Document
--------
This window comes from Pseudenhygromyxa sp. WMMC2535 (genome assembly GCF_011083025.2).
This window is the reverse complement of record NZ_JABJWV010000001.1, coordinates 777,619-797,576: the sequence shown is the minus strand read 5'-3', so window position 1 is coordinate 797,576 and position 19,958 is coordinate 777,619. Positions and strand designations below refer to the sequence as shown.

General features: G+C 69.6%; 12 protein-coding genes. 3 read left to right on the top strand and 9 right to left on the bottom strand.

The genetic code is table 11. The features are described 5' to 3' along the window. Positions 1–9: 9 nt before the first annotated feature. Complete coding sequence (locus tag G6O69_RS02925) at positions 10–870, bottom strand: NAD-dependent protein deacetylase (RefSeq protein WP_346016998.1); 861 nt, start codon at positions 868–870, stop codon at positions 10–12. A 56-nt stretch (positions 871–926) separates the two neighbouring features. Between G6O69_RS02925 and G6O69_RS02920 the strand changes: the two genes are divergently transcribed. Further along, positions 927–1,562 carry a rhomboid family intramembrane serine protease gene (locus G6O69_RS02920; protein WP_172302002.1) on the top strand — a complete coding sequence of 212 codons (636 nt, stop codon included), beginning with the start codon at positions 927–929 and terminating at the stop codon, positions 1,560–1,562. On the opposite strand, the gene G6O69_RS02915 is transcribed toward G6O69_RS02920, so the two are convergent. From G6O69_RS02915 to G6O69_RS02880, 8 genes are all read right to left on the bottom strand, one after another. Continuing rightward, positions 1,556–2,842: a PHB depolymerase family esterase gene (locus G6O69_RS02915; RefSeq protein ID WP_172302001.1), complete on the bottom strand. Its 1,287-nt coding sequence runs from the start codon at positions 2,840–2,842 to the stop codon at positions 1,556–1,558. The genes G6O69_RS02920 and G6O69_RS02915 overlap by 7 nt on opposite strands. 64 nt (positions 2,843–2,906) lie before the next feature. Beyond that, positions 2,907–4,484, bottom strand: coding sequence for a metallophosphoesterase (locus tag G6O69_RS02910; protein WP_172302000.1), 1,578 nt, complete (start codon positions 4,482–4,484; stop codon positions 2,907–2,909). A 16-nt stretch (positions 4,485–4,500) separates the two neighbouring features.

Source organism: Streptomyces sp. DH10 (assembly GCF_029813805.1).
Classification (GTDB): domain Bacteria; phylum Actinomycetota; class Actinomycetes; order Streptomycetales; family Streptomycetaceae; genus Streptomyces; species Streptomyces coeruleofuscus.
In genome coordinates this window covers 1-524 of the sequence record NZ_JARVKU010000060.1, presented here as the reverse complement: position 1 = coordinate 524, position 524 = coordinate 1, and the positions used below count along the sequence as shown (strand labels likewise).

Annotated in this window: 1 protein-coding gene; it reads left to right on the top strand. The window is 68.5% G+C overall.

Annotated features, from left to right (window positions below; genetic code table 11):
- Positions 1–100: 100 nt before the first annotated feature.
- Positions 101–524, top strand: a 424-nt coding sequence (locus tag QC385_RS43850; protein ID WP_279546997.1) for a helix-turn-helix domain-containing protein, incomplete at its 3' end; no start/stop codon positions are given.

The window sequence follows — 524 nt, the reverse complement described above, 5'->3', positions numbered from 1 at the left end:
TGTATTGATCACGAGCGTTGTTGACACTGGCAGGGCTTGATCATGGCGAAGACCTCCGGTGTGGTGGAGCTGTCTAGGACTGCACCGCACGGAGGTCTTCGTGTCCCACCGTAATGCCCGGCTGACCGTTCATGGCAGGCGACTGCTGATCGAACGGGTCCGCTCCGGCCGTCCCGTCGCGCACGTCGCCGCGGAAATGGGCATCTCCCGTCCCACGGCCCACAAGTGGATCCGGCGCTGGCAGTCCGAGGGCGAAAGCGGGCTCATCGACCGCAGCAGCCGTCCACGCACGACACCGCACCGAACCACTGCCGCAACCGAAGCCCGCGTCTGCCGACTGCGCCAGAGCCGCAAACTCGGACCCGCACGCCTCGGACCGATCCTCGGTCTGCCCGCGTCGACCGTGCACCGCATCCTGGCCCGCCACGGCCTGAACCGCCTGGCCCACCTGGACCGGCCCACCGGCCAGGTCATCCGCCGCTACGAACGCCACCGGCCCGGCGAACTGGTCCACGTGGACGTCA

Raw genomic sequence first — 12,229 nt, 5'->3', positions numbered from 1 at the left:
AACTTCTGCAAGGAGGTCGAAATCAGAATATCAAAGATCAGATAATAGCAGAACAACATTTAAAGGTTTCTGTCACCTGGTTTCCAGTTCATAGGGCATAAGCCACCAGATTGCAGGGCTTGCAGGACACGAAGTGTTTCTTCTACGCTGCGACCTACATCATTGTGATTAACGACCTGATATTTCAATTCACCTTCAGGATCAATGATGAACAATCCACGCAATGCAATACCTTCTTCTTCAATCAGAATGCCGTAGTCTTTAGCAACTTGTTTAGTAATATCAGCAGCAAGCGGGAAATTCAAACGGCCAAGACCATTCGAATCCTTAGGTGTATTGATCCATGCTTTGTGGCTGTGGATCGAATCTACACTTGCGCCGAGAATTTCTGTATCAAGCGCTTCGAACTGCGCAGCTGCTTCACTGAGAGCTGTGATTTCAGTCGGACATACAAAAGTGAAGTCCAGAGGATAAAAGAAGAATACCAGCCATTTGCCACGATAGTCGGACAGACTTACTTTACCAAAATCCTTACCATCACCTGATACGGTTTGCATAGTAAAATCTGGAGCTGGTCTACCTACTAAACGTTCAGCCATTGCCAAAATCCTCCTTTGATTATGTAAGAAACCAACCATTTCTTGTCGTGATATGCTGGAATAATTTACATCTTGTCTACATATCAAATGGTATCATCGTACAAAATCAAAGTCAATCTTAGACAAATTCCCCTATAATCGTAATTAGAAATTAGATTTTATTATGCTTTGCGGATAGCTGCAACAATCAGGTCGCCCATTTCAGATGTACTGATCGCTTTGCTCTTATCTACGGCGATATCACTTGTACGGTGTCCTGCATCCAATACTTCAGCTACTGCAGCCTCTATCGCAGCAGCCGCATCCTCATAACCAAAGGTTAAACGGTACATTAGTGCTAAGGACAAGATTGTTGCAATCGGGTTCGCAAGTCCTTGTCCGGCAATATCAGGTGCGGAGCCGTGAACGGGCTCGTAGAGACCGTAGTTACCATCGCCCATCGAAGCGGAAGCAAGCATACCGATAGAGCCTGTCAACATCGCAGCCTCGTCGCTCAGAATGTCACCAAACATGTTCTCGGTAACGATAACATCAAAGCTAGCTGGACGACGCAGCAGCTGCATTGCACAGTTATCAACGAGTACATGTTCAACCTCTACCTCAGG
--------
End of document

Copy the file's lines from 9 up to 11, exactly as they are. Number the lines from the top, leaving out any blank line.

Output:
Annotated features, from left to right (window positions below; genetic code table 11):
- Positions 1–100: 100 nt before the first annotated feature.
- Positions 101–524, top strand: a 424-nt coding sequence (locus tag QC385_RS43850; protein ID WP_279546997.1) for a helix-turn-helix domain-containing protein, incomplete at its 3' end; no start/stop codon positions are given.